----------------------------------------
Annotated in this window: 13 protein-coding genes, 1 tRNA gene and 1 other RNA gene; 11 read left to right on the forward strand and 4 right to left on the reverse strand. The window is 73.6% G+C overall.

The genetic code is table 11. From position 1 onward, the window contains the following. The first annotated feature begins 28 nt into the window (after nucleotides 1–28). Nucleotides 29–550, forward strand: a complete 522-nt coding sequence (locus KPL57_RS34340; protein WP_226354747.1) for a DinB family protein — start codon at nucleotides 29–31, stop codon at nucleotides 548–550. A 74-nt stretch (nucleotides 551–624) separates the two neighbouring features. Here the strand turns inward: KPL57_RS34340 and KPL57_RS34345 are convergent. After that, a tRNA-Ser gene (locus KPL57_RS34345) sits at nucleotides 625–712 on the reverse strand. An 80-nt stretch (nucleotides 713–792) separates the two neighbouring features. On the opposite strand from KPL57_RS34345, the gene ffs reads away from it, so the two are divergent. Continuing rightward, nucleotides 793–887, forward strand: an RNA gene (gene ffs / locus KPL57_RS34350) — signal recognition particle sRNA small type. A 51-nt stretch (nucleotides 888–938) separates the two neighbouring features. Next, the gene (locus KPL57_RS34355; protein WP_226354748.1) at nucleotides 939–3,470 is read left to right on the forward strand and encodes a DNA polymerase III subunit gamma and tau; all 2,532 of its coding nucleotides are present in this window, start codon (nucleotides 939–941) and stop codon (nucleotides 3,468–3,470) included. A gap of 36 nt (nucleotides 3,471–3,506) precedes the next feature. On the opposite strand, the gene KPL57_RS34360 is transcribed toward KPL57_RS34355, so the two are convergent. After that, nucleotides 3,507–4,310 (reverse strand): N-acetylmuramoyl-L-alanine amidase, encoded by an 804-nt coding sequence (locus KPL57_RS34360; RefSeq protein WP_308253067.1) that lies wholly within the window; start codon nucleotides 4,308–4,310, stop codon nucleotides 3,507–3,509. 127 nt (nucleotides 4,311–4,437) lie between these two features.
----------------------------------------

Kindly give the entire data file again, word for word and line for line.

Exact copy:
Annotated in this window: 13 protein-coding genes, 1 tRNA gene and 1 other RNA gene; 11 read left to right on the forward strand and 4 right to left on the reverse strand. The window is 73.6% G+C overall.

The genetic code is table 11. From position 1 onward, the window contains the following. The first annotated feature begins 28 nt into the window (after nucleotides 1–28). Nucleotides 29–550, forward strand: a complete 522-nt coding sequence (locus KPL57_RS34340; protein WP_226354747.1) for a DinB family protein — start codon at nucleotides 29–31, stop codon at nucleotides 548–550. A 74-nt stretch (nucleotides 551–624) separates the two neighbouring features. Here the strand turns inward: KPL57_RS34340 and KPL57_RS34345 are convergent. After that, a tRNA-Ser gene (locus KPL57_RS34345) sits at nucleotides 625–712 on the reverse strand. An 80-nt stretch (nucleotides 713–792) separates the two neighbouring features. On the opposite strand from KPL57_RS34345, the gene ffs reads away from it, so the two are divergent. Continuing rightward, nucleotides 793–887, forward strand: an RNA gene (gene ffs / locus KPL57_RS34350) — signal recognition particle sRNA small type. A 51-nt stretch (nucleotides 888–938) separates the two neighbouring features. Next, the gene (locus KPL57_RS34355; protein WP_226354748.1) at nucleotides 939–3,470 is read left to right on the forward strand and encodes a DNA polymerase III subunit gamma and tau; all 2,532 of its coding nucleotides are present in this window, start codon (nucleotides 939–941) and stop codon (nucleotides 3,468–3,470) included. A gap of 36 nt (nucleotides 3,471–3,506) precedes the next feature. On the opposite strand, the gene KPL57_RS34360 is transcribed toward KPL57_RS34355, so the two are convergent. After that, nucleotides 3,507–4,310 (reverse strand): N-acetylmuramoyl-L-alanine amidase, encoded by an 804-nt coding sequence (locus KPL57_RS34360; RefSeq protein WP_308253067.1) that lies wholly within the window; start codon nucleotides 4,308–4,310, stop codon nucleotides 3,507–3,509. 127 nt (nucleotides 4,311–4,437) lie between these two features.